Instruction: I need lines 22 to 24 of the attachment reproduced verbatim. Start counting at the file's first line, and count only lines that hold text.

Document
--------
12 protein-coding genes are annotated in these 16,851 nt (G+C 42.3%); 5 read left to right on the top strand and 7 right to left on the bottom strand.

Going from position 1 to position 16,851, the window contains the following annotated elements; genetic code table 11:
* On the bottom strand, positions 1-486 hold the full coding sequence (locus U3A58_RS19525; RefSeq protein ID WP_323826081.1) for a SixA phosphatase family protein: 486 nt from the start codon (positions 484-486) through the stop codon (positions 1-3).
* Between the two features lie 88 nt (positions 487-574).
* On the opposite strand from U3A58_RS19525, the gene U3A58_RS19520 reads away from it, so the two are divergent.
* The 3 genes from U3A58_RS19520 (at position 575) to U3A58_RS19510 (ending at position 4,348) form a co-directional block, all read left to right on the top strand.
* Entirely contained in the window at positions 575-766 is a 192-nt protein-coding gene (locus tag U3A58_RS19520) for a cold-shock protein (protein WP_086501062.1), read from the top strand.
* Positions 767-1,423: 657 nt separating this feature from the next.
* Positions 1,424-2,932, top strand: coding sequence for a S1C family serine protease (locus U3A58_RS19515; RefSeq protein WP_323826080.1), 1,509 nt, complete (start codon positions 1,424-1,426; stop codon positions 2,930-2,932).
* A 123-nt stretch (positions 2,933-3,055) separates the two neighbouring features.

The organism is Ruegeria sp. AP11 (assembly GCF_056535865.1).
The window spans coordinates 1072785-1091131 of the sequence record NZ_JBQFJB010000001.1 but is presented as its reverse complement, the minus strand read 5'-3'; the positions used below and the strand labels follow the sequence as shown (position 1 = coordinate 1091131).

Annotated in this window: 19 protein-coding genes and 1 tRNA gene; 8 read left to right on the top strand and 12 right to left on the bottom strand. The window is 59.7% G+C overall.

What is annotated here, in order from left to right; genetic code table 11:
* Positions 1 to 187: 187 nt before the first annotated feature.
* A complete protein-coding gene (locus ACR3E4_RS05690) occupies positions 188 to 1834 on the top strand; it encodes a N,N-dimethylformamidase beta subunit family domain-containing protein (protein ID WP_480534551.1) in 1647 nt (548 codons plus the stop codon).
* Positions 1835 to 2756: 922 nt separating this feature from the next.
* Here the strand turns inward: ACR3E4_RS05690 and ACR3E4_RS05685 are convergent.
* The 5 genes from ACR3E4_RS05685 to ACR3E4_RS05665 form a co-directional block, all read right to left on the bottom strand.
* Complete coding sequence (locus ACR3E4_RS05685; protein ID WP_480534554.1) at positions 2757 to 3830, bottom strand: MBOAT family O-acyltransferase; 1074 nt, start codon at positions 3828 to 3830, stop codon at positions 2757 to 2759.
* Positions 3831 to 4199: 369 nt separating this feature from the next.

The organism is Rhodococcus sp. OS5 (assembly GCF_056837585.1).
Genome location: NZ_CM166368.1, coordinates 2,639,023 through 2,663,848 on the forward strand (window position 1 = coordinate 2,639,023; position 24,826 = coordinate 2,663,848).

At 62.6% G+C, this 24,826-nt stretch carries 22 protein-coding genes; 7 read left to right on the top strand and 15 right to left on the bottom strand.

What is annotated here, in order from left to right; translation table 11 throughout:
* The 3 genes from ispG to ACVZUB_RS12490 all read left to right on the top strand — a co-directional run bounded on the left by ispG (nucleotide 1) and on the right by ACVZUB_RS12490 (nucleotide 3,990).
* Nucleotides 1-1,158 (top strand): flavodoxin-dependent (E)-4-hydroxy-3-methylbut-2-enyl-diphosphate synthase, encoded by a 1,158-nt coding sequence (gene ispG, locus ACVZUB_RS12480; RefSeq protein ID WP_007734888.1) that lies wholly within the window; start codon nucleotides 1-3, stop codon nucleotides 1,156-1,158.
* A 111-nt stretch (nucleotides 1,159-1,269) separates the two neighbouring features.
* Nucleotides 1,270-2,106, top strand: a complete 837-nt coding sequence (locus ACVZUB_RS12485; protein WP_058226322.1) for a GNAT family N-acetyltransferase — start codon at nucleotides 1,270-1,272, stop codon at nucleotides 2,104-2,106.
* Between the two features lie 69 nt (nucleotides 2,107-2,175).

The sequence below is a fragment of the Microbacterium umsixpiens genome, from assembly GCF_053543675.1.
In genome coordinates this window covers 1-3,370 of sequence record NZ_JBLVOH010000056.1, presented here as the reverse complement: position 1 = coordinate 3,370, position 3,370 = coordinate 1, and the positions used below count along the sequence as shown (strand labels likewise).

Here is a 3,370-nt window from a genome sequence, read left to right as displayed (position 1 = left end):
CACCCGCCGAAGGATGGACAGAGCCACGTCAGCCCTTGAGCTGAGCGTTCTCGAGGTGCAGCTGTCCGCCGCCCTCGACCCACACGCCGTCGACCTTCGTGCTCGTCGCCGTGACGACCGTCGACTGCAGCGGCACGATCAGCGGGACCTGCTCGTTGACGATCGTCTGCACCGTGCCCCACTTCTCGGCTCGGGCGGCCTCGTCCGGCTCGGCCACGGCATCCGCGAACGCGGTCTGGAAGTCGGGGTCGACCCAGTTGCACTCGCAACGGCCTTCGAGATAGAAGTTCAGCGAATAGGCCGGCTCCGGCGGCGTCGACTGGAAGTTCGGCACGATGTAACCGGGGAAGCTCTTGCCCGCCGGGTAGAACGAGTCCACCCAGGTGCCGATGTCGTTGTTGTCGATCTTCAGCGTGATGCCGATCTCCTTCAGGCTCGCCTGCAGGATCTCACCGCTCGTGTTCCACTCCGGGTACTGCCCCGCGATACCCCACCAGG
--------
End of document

The organism is Rhodococcus sp. OS5 (assembly GCF_056837585.1).
Genome location: NZ_CM166368.1, coordinates 2,639,023 through 2,663,848 on the forward strand (window position 1 = coordinate 2,639,023; position 24,826 = coordinate 2,663,848).

At 62.6% G+C, this 24,826-nt stretch carries 22 protein-coding genes; 7 read left to right on the top strand and 15 right to left on the bottom strand.